Making lemon cream cookies is a great opportunity to try your hand at something unconventional. The dough: 3/4 cup butter, at room temperature 3 oz. cream cheese, softened 1 tbsp. baking powder 1/2 tsp. salt 1 cup sugar 1 egg, at room…
Published June 04, 2012 by
If you are a fan of gingerbread men and sugar cookies, you have probably encountered the very versatile royal icing many, many times. It is an important building block for bakers, and it can help you achieve a polished, professional, elegant look for your iced cookies. Royal icing can be intimidating; people are often hesitant to try it because it hardens so quickly, needs to be just the right consistency, and they fear it will lead to a big mess in the kitchen. It doesn't have to! Here are some helpful tips for decorating cookies with royal icing.
1. The recipe.
It all begins here. A good recipe makes working with royal icing much more manageable. Most recipes are for edible icing, but you can find inedible icing, which is great if you are making a gingerbread house for decoration or another such display item. Edible versions typically feature meringue powder, which is used in recipes that do not reach temperatures high enough to allow you to use eggs. Here is a highly rated recipe from AllRecipes.com:
2. The consistency.
This is very important for ease of use. When you have mixed the icing and it forms peaks, it is a good piping consistency. Blog Sweetopia recommends this trick for determining proper consistency: run a butter knife through the surface of your icing. Count to 10. If the surface becomes smooth again within 5 to 10 seconds, the icing is just right. If it takes longer, add more water because it is too thick. If it smoothes before 5 seconds, it is too runny. To remedy this, mix icing longer or add more confectioners' sugar.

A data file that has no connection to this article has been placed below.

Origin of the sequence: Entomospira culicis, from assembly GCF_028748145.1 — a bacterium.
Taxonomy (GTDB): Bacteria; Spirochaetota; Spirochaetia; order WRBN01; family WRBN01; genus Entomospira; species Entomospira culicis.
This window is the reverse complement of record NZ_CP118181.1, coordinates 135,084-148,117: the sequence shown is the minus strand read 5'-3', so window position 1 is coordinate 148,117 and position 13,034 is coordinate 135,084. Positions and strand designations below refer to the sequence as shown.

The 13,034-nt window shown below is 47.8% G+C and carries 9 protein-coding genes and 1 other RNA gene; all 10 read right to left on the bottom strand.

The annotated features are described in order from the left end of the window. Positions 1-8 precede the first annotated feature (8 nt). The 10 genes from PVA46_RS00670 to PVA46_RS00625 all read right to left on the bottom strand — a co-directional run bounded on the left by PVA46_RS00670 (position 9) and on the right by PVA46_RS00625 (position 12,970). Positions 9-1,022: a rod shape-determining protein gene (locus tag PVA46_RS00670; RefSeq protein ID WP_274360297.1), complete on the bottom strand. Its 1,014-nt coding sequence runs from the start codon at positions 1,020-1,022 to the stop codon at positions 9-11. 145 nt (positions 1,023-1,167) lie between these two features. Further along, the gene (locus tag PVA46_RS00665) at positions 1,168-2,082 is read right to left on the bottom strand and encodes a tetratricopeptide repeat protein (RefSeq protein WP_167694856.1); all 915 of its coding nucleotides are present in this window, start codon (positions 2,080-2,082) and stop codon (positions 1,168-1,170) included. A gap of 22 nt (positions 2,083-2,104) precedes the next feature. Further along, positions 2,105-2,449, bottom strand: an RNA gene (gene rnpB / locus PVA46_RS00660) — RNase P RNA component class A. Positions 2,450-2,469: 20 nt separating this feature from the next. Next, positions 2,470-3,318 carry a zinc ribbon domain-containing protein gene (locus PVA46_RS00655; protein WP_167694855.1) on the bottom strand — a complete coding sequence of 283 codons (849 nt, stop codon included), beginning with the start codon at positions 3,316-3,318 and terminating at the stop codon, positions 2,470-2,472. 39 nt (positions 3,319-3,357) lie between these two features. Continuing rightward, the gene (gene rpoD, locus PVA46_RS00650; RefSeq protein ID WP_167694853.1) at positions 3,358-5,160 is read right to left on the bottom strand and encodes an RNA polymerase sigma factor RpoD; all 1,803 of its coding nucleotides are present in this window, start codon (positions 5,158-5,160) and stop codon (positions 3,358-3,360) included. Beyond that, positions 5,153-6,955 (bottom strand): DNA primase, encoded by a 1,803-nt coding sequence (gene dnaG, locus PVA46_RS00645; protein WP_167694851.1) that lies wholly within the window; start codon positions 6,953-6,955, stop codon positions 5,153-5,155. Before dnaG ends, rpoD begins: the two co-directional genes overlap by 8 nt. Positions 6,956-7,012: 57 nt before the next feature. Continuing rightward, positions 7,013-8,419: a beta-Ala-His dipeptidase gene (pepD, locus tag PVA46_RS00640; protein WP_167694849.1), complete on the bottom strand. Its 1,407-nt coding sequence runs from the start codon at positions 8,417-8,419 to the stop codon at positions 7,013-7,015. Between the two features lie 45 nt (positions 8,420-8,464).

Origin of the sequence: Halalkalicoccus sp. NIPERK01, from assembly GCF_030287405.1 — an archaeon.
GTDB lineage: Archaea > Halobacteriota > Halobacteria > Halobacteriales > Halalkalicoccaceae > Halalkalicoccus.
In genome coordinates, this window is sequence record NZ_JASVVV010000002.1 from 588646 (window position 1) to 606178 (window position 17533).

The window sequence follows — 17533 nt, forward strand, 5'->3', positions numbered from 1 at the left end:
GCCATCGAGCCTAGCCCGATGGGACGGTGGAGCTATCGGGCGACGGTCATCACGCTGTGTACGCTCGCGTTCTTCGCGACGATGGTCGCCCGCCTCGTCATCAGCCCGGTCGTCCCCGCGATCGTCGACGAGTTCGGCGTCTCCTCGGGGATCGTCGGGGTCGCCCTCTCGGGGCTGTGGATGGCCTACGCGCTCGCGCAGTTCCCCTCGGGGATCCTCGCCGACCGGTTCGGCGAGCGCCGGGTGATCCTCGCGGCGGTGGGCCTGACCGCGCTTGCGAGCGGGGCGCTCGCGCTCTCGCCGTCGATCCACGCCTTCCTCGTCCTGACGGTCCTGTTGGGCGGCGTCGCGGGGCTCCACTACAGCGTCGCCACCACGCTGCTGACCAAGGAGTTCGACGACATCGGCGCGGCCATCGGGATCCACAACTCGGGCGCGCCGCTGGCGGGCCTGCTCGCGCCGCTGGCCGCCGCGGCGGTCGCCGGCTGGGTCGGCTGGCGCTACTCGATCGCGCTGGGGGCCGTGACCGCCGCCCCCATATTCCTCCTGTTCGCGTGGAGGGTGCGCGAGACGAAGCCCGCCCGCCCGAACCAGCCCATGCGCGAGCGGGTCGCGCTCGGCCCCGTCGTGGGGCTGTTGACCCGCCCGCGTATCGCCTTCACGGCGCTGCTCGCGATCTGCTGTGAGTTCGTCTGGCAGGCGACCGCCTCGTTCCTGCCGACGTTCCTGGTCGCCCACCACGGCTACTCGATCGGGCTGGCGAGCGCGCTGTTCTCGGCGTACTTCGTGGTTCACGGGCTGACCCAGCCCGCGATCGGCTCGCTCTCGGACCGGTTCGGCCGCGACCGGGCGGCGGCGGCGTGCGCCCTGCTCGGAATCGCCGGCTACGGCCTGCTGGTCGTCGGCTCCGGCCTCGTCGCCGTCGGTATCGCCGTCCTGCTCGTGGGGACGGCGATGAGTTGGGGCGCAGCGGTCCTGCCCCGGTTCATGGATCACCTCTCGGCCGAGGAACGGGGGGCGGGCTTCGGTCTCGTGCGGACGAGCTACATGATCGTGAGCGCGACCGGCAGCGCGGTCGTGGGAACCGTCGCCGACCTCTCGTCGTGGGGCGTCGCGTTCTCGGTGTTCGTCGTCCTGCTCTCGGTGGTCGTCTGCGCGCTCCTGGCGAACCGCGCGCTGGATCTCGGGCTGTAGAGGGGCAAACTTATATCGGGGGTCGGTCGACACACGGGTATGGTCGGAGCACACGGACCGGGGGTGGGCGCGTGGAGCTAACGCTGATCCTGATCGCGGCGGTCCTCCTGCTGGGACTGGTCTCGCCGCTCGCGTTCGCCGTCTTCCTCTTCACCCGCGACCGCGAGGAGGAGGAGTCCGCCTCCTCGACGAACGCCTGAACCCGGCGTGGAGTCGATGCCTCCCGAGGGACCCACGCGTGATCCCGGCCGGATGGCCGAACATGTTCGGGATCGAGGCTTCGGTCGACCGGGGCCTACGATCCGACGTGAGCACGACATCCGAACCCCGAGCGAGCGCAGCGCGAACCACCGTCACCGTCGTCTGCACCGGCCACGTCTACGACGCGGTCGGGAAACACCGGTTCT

You can put icing of this consistency in a piping or decorating bag with a small tip. This is used to outline cookies.
Flooding consistency is much thinner. Fill your piping bag, and with the remaining icing, add water by the spoonful until it runs off your mixing spoon. Icing at this consistency is used to flood cookies, or fill in the centers. While you can flood cookies with a spoon, it is easier to use a squeezable bottle (available at craft stores and online).
3. The speed. Part of the reason why people are hesitant to try royal icing is because it hardens quickly when exposed to air. To prevent this, cover the bowl of the icing you are not currently using with a damp cloth or plastic wrap.
Speed also applies when you are adding embellishments or using the marbling technique. You have to work relatively fast in order to mix the colors before they harden.
4. The mess. One of the messiest chores when working with any type of icing is filling the piping bag. Keep tidy by placing your decorating bag tip down in a glass. Fold the excess bag over the rim of the glass and then use a spatula to scoop the icing in. Then simply unfold the excess bag and tie. Put a rubber band around the end to keep icing in.
5. The practice runs. Practice using the piping bag on parchment paper before you decorate your cookies. It can take a little while before you are comfortable and before your hands learn the proper flow and technique. Don't worry; your first attempts may not be Martha Stewart-worthy, but you will find it comes quickly.
6. Perfecting Your Technique
Keep practicing and look online for inspiration. There are wonderful examples of how you can use royal icing and the creative, beautiful results you can achieve. And when you are all finished, they make for great cookie gifts or even as cookie favors for baby showers or bridal showers!